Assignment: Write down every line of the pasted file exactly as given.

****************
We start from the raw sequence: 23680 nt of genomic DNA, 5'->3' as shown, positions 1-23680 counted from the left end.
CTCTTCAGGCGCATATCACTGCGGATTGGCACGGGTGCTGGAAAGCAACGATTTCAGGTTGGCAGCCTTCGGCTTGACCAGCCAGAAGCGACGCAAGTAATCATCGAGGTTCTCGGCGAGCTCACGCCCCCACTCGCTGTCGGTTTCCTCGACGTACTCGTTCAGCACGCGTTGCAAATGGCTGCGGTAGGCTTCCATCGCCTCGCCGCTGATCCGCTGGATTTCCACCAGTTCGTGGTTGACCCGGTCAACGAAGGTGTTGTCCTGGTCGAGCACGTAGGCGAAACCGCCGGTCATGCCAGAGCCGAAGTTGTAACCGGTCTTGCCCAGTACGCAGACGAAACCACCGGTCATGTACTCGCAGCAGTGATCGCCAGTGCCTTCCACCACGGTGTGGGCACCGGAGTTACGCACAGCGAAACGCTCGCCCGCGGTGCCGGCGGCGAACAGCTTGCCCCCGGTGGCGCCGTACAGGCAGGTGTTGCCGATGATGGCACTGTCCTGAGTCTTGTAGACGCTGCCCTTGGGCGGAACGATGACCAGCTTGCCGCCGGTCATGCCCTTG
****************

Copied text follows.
We start from the raw sequence: 23680 nt of genomic DNA, 5'->3' as shown, positions 1-23680 counted from the left end.
CTCTTCAGGCGCATATCACTGCGGATTGGCACGGGTGCTGGAAAGCAACGATTTCAGGTTGGCAGCCTTCGGCTTGACCAGCCAGAAGCGACGCAAGTAATCATCGAGGTTCTCGGCGAGCTCACGCCCCCACTCGCTGTCGGTTTCCTCGACGTACTCGTTCAGCACGCGTTGCAAATGGCTGCGGTAGGCTTCCATCGCCTCGCCGCTGATCCGCTGGATTTCCACCAGTTCGTGGTTGACCCGGTCAACGAAGGTGTTGTCCTGGTCGAGCACGTAGGCGAAACCGCCGGTCATGCCAGAGCCGAAGTTGTAACCGGTCTTGCCCAGTACGCAGACGAAACCACCGGTCATGTACTCGCAGCAGTGATCGCCAGTGCCTTCCACCACGGTGTGGGCACCGGAGTTACGCACAGCGAAACGCTCGCCCGCGGTGCCGGCGGCGAACAGCTTGCCCCCGGTGGCGCCGTACAGGCAGGTGTTGCCGATGATGGCACTGTCCTGAGTCTTGTAGACGCTGCCCTTGGGCGGAACGATGACCAGCTTGCCGCCGGTCATGCCCTTG